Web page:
Dr. Lipscomb: It is okay for mothers to ask for additional ultrasounds. If they are clinically indicated, then this is not a problem. If they are not clinically indicated, we can typically find other ways to provide reassurance.
Nora: Are there any particular ways that you and your staff have chosen to help mothers who are going through a subsequent pregnancy?
Dr. Lipscomb: Our main focus is simply to love those who seek our care. This means that we actively and selflessly do whatever we need to do to benefit that person and their family.
Nora: Many mothers express a desire to change care providers after experiencing a loss. Why do you think this is?
Dr. Lipscomb: I think there are a number of reasons for this. They may not want to visit places that are associated with emotional distress. They may feel that a particular provider or staff said or did something that was not helpful. I would encourage women to forgive if at all possible. The situation of pregnancy loss is difficult for us providers and staff too.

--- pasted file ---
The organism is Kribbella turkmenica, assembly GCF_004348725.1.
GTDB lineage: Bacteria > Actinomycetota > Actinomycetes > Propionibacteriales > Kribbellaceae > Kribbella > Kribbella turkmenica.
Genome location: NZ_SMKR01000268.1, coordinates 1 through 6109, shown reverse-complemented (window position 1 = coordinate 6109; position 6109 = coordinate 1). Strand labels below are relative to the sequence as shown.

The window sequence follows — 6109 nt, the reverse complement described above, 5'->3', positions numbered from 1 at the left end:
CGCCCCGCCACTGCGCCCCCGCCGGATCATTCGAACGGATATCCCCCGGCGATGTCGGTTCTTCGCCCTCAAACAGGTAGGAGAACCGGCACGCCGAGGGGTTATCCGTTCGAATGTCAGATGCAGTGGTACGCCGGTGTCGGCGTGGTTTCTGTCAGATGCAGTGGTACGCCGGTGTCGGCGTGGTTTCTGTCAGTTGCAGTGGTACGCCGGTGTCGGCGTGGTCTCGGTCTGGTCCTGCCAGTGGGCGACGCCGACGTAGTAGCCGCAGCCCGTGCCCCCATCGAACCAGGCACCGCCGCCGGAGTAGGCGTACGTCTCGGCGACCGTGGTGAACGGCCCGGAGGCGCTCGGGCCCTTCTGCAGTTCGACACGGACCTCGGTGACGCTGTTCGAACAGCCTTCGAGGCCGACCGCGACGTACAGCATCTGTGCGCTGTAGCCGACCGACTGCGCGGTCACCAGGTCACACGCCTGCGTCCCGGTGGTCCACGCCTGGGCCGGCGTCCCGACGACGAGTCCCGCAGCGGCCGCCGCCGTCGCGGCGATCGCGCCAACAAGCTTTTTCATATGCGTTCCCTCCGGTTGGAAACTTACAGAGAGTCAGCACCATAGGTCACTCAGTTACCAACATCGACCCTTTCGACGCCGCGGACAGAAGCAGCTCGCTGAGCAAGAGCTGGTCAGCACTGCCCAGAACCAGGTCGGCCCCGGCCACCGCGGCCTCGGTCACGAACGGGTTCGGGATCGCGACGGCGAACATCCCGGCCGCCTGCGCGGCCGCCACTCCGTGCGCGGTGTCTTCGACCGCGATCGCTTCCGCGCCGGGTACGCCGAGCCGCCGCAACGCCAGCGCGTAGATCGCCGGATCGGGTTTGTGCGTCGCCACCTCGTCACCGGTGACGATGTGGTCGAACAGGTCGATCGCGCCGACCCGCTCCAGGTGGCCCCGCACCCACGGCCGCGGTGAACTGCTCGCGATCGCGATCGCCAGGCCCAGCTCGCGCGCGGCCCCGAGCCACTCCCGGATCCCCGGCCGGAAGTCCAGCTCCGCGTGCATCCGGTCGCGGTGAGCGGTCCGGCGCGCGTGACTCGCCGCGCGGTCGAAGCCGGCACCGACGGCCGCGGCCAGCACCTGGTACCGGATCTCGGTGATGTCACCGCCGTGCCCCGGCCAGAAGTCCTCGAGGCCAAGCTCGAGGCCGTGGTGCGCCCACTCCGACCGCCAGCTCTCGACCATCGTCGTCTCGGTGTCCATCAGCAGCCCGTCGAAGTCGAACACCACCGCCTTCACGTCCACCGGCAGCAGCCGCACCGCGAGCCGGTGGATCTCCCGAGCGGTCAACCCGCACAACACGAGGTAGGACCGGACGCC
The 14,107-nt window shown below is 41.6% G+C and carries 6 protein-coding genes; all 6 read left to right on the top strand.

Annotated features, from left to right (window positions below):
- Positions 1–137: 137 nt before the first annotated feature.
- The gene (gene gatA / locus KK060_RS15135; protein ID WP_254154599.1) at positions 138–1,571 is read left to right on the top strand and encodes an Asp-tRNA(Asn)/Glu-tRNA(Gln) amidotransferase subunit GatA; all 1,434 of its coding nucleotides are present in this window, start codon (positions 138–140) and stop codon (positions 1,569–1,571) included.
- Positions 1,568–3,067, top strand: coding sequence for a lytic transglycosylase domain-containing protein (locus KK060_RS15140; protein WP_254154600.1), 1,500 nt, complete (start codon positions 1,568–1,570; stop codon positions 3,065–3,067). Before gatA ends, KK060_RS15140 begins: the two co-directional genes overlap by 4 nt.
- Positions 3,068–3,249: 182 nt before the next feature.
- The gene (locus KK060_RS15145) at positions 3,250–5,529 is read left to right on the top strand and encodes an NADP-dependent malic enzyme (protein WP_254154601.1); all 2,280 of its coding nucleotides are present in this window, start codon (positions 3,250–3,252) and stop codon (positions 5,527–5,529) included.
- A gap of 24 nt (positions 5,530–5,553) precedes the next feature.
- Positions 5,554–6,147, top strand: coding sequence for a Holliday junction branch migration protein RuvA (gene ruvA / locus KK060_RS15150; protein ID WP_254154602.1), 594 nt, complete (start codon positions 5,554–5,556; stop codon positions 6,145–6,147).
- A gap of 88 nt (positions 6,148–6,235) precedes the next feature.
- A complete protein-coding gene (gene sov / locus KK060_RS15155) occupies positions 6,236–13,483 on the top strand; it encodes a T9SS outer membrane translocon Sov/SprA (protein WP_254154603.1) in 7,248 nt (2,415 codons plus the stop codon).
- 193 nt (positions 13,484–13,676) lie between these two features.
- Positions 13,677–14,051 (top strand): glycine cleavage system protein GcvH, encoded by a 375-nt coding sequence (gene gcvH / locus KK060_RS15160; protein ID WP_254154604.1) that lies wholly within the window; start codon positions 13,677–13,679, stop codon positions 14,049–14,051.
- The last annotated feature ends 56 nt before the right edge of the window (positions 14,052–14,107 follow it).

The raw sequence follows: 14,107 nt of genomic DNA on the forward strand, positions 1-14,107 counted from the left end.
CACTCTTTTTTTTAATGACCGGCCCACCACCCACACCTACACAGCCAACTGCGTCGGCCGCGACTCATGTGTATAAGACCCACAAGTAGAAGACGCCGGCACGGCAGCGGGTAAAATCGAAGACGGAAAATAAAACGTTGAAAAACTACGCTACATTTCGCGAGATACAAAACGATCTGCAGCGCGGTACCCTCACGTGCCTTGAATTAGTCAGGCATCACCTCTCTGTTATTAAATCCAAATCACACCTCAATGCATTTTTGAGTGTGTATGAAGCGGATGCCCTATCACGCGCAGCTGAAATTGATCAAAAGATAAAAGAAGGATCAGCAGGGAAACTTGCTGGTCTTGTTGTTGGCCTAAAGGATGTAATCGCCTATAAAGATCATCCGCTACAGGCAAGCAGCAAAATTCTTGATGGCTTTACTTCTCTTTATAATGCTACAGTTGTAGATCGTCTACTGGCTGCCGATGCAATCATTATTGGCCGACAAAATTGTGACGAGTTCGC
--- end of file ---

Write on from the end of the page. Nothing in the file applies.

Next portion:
Nora: What do you think mothers should look for in choosing a care provider after experiencing a loss?
Dr. Lipscomb: They should seek out a provider who they trust. I would recommend that they visit their provider prior to conceiving to establish a “game plan”, so that they know what to expect next time.
Nora: Do you think there is a need for more compassionate care of mothers through subsequent pregnancies?
Dr. Lipscomb: I suppose more compassion never hurts. I certainly think that we as providers should always be attentive and compassionate to patients, regardless of their history. One never knows what someone might be going through. Even things that are not “on the chart” may be relevant. [At Triad OB/GYN] we really try to “meet people where they are at” for lack of a better term. This means making sure that we know our patients, their families, and their situations.
Nora: Many mothers who have experienced a loss, myself included, find themselves having to remind/tell a nurse at each visit that they lost their last baby. This is very difficult for mothers to have to constantly retell the death of their last baby while pregnant with their new baby. Do you think there is anything that can be done to help eliminate this painful and uncomfortable situation?